Python – Why does python use ‘else’ after for and while loops

for-elsefor-loopif-statementpython

I understand how this construct works:

for i in range(10):
    print(i)

    if i == 9:
        print("Too big - I'm giving up!")
        break;
else:
    print("Completed successfully")

But I don't understand why else is used as the keyword here, since it suggests the code in question only runs if the for block does not complete, which is the opposite of what it does! No matter how I think about it, my brain can't progress seamlessly from the for statement to the else block. To me, continue or continuewith would make more sense (and I'm trying to train myself to read it as such).

I'm wondering how Python coders read this construct in their head (or aloud, if you like). Perhaps I'm missing something that would make such code blocks more easily decipherable?

Best Solution

A common construct is to run a loop until something is found and then to break out of the loop. The problem is that if I break out of the loop or the loop ends I need to determine which case happened. One method is to create a flag or store variable that will let me do a second test to see how the loop was exited.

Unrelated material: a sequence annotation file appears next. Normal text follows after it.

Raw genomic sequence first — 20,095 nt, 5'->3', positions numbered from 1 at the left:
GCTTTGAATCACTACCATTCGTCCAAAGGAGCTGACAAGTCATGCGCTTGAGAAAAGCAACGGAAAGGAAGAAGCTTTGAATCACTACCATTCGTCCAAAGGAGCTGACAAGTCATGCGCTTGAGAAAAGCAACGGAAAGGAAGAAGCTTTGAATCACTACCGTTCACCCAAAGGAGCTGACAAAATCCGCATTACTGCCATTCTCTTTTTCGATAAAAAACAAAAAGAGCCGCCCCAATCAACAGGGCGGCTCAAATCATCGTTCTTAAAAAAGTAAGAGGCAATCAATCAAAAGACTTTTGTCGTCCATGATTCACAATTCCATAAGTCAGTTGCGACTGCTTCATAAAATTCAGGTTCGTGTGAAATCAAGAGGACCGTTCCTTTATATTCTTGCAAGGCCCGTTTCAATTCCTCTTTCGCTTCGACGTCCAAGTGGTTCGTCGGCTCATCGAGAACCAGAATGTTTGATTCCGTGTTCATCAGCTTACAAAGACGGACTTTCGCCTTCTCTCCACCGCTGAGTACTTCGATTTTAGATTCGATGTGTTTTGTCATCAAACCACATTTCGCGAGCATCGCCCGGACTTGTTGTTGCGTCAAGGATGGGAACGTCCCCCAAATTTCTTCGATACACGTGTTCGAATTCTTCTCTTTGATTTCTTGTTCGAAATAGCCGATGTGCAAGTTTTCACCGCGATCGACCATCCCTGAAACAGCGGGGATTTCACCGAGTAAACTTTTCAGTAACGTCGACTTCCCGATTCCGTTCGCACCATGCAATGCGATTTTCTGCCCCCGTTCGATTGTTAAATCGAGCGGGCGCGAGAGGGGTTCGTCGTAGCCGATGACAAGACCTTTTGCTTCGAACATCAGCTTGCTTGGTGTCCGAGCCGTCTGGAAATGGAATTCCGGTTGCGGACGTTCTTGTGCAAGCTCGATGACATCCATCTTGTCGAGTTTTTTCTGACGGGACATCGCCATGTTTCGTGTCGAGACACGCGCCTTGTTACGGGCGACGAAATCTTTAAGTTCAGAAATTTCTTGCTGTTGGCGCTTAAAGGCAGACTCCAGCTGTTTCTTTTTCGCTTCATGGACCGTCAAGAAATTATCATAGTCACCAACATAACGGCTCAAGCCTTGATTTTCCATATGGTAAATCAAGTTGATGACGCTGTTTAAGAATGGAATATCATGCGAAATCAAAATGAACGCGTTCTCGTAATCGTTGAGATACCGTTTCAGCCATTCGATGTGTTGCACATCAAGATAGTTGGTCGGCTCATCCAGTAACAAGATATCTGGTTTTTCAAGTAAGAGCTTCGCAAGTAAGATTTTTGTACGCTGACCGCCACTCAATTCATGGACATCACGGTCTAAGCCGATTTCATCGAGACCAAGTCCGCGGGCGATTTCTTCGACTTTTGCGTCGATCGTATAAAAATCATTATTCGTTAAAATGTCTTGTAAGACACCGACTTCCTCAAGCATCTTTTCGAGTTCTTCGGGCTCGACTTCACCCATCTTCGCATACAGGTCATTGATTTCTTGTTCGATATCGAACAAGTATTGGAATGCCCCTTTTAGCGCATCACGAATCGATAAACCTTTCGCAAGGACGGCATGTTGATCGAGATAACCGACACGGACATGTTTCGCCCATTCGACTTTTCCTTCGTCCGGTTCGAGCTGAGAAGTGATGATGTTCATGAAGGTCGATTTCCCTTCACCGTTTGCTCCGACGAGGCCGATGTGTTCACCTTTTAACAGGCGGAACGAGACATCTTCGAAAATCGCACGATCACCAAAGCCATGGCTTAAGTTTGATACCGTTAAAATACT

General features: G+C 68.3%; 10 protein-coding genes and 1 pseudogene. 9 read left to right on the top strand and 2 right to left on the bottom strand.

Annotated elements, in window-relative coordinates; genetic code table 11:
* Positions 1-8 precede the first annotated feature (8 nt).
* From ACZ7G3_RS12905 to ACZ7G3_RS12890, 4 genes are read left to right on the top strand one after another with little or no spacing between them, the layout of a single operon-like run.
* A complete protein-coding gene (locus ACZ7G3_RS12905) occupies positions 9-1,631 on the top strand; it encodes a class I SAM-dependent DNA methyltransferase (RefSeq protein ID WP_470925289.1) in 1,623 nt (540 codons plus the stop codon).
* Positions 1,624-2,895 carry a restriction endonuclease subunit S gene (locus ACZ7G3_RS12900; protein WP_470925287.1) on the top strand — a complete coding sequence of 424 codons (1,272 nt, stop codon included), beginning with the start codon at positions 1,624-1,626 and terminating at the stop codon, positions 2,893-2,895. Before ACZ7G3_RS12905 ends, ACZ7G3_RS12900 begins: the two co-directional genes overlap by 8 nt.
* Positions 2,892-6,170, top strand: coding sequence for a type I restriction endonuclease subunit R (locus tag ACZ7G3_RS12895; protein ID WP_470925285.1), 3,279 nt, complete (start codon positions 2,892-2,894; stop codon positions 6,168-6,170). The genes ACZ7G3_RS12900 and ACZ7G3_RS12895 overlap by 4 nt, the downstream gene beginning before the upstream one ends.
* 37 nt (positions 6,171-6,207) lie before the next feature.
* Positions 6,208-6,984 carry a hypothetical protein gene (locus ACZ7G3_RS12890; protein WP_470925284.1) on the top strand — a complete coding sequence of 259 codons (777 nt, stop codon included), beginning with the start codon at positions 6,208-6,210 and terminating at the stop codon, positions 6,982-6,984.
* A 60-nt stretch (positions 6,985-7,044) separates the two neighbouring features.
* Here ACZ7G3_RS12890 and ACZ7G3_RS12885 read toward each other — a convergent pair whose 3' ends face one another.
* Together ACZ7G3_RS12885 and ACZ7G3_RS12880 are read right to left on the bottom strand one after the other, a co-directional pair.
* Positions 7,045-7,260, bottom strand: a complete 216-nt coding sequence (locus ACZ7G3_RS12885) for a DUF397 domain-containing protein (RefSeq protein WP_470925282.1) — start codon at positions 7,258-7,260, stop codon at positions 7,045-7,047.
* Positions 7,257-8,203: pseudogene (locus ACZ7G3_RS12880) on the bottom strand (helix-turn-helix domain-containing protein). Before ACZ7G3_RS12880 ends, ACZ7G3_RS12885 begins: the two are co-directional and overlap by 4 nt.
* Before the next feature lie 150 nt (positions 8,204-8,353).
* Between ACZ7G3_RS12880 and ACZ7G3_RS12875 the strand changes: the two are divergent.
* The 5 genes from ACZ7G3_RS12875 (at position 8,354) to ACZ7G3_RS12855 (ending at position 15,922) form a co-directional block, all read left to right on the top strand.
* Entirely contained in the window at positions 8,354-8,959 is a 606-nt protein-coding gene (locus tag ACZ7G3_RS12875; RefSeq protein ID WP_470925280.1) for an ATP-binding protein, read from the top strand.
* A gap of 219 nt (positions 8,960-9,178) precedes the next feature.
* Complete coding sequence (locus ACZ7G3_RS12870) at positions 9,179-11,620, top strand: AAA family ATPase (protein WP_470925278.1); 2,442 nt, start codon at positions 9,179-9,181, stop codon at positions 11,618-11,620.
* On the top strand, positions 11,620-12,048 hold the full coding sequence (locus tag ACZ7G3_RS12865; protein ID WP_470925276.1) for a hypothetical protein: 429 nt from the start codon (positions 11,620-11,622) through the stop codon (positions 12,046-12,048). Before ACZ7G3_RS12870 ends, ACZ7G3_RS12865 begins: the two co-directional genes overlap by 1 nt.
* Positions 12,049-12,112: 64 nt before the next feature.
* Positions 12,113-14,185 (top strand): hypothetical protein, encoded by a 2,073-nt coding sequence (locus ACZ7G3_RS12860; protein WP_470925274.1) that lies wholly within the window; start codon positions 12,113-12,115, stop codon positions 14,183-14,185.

For example assume that I need to search through a list and process each item until a flag item is found and then stop processing. If the flag item is missing then an exception needs to be raised.

Using the Python for...else construct you have

for i in mylist:
    if i == theflag:
        break
    process(i)
else:
    raise ValueError("List argument missing terminal flag.")

Compare this to a method that does not use this syntactic sugar:

flagfound = False
for i in mylist:
    if i == theflag:
        flagfound = True
        break
    process(i)

if not flagfound:
    raise ValueError("List argument missing terminal flag.")

In the first case the raise is bound tightly to the for loop it works with. In the second the binding is not as strong and errors may be introduced during maintenance.